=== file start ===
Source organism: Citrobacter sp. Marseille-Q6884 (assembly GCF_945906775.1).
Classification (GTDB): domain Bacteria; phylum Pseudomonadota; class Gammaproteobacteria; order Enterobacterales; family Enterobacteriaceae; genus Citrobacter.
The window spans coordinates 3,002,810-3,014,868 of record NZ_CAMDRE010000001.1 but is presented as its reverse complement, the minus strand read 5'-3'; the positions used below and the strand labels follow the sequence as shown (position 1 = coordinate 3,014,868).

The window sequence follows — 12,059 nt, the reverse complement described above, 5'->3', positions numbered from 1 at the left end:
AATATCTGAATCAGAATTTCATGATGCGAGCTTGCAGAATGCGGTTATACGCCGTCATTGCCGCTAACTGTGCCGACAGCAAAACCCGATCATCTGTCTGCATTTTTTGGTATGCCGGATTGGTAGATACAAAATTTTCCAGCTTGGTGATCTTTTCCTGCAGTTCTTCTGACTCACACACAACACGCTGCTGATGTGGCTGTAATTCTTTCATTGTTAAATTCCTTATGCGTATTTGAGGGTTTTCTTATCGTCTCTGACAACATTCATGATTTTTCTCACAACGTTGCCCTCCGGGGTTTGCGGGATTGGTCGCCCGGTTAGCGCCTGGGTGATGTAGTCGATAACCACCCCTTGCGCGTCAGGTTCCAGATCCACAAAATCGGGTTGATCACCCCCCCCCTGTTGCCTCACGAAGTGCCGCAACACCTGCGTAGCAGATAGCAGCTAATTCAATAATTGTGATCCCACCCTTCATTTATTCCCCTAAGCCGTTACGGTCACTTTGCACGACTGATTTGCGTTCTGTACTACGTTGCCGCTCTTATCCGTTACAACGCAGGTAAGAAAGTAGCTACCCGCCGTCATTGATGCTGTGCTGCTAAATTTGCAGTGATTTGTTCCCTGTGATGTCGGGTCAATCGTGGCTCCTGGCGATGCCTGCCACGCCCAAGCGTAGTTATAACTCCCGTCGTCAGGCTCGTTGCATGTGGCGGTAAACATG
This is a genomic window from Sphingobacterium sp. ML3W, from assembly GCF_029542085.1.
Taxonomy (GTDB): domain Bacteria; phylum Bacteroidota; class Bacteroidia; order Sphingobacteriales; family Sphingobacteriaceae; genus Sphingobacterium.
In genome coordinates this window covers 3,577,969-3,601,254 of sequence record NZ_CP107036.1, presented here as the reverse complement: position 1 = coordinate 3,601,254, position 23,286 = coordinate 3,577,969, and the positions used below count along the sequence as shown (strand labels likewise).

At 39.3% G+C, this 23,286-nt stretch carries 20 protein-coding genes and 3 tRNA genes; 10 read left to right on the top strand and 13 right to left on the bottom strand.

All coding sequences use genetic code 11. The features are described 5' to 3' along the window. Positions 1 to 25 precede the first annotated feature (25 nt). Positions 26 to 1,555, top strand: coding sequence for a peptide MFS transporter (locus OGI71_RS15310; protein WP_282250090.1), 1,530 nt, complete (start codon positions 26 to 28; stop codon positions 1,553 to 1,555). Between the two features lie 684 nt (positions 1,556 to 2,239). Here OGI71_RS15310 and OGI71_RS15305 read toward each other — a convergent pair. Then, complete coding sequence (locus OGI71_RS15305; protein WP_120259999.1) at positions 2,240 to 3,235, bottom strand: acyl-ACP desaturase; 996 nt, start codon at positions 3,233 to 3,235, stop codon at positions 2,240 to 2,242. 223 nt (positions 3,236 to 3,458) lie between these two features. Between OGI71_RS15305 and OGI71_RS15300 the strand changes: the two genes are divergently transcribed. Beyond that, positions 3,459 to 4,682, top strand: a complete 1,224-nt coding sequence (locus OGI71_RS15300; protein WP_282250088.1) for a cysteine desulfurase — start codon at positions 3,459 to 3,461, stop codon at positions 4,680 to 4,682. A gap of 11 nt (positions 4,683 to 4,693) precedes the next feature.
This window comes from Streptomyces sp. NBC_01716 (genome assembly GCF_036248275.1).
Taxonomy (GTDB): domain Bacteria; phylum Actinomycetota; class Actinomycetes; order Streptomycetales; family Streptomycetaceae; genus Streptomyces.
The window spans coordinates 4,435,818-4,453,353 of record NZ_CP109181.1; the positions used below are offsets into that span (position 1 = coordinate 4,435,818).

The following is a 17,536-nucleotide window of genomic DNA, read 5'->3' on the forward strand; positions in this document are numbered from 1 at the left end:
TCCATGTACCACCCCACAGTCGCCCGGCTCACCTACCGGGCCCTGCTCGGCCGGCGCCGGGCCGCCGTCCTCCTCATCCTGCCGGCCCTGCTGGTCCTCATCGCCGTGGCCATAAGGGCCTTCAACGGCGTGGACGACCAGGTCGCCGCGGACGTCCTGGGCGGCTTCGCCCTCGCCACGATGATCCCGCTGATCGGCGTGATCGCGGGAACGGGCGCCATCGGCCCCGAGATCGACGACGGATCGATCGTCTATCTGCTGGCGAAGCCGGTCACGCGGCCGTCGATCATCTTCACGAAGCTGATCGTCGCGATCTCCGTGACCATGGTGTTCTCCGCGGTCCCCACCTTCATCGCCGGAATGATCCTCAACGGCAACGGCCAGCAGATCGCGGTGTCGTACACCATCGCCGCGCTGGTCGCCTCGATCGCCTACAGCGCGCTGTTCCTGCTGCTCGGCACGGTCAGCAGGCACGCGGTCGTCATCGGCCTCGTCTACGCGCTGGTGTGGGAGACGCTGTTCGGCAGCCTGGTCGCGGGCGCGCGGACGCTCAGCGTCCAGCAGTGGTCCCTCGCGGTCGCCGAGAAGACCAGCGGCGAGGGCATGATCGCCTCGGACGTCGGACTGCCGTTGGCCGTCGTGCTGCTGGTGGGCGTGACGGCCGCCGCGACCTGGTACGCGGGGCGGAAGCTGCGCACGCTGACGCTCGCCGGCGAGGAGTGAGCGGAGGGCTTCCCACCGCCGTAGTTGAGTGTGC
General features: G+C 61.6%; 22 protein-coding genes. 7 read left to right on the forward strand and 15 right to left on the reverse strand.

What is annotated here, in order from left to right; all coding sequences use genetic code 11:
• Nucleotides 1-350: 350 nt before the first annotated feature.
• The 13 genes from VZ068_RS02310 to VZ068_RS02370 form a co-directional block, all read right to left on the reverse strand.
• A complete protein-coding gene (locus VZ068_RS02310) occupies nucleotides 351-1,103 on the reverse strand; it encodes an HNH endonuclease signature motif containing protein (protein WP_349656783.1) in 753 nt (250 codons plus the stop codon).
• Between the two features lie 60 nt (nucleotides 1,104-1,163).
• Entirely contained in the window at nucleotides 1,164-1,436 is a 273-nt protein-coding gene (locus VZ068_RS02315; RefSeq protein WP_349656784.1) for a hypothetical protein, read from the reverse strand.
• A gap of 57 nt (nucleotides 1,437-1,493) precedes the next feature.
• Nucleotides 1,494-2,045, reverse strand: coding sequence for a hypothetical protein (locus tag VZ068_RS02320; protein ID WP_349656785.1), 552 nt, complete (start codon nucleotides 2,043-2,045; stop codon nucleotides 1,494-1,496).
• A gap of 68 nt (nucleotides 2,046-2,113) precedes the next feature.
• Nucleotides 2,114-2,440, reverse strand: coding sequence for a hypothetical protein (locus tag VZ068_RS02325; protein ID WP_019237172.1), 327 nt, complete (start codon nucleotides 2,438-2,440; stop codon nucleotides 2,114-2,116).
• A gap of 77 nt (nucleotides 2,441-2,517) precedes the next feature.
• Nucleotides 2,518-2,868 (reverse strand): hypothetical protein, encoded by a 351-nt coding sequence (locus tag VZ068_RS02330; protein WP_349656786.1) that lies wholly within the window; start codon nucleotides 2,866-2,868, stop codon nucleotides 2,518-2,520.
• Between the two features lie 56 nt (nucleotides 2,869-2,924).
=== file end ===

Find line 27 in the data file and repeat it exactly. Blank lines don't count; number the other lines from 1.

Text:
• A gap of 77 nt (nucleotides 2,441-2,517) precedes the next feature.